From dot-com to apps, startups are changing the way we do things

Once upon a time, there was the dot-com boom where just adding that one punctuation and three letters can send stock prices up, on average 74 percent.

It’s not an exaggeration. In January 1999, a company that had yet to turn a profit or does any business called MIS International adopted a new name –

The result was – its stock price rose to $5 from its original trading price at well below $0.50 per share, though it later cooled off at $2. This was happening to 95% of the companies that added: “.com”, “.net” or “Internet” to their name.

People were investing in the bubble.

Fast forward to 2010, the bubble has long popped with internet penetration now in full-blown. Then comes along yet another bubble, this time is driven by mobile adoption, what we’d come to know as the app bubble.

However, it’s not so much a bubble.

Why? It’s not just fortune or the trillion industry it developed into. Apps have become somewhat of a necessary accessory for every startups and user. Especially those in Asia Pacific which counts 1.90 billion mobile internet users.

I’m sure you won’t find it weird when I say that there’s an app for everything.

Apps have become the primary way we engage with media, brands, and ultimately each other. As a result, the strategic importance of the app market that goes beyond the gaming and media industries.

While browsers are still important, it’s the subset of the customer that downloads the apps are your core customers. Every startup need to view themselves as app publishers regardless of their mobile strategy.

The all-in-one app platform

Would you like to be able to book a taxi from your email application? How about sending emails while listening to streamed music? Or maybe get takeout while chatting to your love interest on a dating app?

While these scenarios are very unlikely. The idea that you’d be able to do all sorts of activities when you communicate in a single platform or app – is one that is catching on in a big way. A multifunction app.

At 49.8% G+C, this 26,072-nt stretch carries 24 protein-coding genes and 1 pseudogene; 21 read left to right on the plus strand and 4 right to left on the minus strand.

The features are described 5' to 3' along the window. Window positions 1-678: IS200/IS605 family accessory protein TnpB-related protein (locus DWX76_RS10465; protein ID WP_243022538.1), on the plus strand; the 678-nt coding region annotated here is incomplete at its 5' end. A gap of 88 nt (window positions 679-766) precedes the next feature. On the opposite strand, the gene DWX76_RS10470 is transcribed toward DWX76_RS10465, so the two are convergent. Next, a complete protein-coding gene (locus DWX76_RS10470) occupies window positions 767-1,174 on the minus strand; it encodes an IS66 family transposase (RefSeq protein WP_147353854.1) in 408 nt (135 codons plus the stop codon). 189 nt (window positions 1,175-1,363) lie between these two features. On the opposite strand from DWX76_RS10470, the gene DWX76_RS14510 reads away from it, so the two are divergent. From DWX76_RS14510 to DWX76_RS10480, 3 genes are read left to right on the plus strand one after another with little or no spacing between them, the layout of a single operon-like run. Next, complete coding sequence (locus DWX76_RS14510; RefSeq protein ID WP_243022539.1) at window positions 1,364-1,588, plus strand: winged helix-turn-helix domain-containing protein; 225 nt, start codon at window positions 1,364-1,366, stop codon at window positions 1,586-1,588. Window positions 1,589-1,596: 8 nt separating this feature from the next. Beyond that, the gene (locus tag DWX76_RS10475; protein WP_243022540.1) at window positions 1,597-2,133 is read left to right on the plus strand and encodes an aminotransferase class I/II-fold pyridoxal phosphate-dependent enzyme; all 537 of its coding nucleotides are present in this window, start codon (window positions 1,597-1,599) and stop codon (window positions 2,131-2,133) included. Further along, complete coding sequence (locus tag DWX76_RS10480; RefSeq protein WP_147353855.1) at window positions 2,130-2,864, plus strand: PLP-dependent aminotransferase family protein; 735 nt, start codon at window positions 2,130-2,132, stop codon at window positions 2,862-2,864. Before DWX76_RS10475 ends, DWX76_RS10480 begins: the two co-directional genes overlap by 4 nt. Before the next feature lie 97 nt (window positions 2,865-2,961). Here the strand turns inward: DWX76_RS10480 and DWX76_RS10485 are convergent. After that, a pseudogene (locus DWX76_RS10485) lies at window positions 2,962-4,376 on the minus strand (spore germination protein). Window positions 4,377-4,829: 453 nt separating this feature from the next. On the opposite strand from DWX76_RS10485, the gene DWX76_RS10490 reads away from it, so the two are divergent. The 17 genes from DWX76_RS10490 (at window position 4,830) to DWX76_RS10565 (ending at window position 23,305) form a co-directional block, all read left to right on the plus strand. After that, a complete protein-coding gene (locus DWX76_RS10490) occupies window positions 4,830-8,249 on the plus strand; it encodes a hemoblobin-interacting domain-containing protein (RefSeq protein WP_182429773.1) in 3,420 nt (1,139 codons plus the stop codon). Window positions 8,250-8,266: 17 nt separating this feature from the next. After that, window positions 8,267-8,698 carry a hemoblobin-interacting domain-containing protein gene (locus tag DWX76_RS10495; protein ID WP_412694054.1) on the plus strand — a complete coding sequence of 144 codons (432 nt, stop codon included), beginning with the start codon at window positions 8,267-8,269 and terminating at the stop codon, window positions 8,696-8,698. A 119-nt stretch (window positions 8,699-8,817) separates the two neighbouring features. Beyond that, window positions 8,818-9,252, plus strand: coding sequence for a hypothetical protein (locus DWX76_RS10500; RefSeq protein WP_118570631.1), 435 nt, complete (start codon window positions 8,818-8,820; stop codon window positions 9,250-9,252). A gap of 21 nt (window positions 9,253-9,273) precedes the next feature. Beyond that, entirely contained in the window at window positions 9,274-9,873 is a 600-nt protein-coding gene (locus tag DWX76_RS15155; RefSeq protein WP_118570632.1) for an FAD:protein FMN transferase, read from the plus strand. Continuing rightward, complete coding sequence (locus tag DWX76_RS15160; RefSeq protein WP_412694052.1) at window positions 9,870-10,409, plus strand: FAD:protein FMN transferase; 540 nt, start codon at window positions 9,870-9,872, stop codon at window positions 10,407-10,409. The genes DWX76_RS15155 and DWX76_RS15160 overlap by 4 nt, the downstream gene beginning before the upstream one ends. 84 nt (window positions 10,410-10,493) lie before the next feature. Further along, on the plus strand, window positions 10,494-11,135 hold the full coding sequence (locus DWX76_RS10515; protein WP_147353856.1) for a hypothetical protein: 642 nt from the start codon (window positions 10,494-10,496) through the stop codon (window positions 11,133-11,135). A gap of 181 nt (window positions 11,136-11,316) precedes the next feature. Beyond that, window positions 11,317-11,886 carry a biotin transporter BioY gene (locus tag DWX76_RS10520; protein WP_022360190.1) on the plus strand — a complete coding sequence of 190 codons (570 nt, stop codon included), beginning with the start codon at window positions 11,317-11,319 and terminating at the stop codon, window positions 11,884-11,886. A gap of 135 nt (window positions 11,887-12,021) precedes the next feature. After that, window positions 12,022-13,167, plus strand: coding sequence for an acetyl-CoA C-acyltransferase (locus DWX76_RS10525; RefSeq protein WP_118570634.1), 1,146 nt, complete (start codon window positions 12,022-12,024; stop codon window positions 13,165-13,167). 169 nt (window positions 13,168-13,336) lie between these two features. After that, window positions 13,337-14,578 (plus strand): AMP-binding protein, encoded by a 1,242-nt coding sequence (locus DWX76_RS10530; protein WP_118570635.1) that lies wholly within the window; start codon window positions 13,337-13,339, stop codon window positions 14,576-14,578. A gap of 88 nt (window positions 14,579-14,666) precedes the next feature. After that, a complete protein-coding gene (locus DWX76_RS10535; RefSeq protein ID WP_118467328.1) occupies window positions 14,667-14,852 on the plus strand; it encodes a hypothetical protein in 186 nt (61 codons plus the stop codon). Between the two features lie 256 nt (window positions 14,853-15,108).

Take for example, South Korea’s top messenger app KakaoTalk has launched wire transfer services to bank accounts, while Southeast Asia ride-hailing major Grab is extending into the food delivery service.

Though these two are slightly off the multifunction app – as they had split off these functionalities, keeping them sandboxed as separate apps – KakaoPay and Grabfood.

One staying true to the name of the multifunction app is WeChat, a Chinese messaging app. It has around 700 million active account and a massive ambition to being a text/voice/photo-sharing app with expanded functionality to allow you to order cabs, buy film tickets, play games, check in for flights, pay bills… and that’s just the top of the list.

Connie Chan of venture capital firm Andreessen Horowitz said, “while Facebook and Whatsapp measure their growth by the number of daily users on their networks, WeChat cares more about how relevant and central it is in addressing the daily, even hourly needs of its users.”

While the desire to be everything everyone wants is in every app, but on mobile, this is associated with the risk of overloading the user interface and experience, which in any case is something all apps should avoid.

Still, the most exciting aspect for the app market is none other than innovation. How they are changing our ways in getting things done.

From swiping right to connect with a potential love interest to getting your food or services delivered to your doorstep, apps are not just a technology disruption but has immersed into our ways of live.

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